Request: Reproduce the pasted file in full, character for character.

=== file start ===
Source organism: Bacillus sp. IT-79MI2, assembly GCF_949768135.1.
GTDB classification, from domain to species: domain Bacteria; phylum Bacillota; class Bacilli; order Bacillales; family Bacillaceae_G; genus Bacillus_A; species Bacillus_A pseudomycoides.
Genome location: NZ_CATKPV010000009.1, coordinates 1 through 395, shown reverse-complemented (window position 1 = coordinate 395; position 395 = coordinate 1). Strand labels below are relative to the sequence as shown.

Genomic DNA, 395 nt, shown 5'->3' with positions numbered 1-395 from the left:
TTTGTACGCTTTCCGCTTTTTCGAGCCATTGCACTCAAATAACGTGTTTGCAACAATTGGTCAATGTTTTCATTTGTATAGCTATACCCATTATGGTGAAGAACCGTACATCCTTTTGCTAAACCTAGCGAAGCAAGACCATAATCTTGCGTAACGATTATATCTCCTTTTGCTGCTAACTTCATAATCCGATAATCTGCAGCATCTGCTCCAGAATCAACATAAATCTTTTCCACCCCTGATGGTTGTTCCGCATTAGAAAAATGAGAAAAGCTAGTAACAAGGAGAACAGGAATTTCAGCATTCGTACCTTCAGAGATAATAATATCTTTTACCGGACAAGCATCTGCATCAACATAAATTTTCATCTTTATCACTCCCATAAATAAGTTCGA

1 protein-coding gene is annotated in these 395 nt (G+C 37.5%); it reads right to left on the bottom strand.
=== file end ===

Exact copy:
Source organism: Bacillus sp. IT-79MI2, assembly GCF_949768135.1.
GTDB classification, from domain to species: domain Bacteria; phylum Bacillota; class Bacilli; order Bacillales; family Bacillaceae_G; genus Bacillus_A; species Bacillus_A pseudomycoides.
Genome location: NZ_CATKPV010000009.1, coordinates 1 through 395, shown reverse-complemented (window position 1 = coordinate 395; position 395 = coordinate 1). Strand labels below are relative to the sequence as shown.

Genomic DNA, 395 nt, shown 5'->3' with positions numbered 1-395 from the left:
TTTGTACGCTTTCCGCTTTTTCGAGCCATTGCACTCAAATAACGTGTTTGCAACAATTGGTCAATGTTTTCATTTGTATAGCTATACCCATTATGGTGAAGAACCGTACATCCTTTTGCTAAACCTAGCGAAGCAAGACCATAATCTTGCGTAACGATTATATCTCCTTTTGCTGCTAACTTCATAATCCGATAATCTGCAGCATCTGCTCCAGAATCAACATAAATCTTTTCCACCCCTGATGGTTGTTCCGCATTAGAAAAATGAGAAAAGCTAGTAACAAGGAGAACAGGAATTTCAGCATTCGTACCTTCAGAGATAATAATATCTTTTACCGGACAAGCATCTGCATCAACATAAATTTTCATCTTTATCACTCCCATAAATAAGTTCGA

1 protein-coding gene is annotated in these 395 nt (G+C 37.5%); it reads right to left on the bottom strand.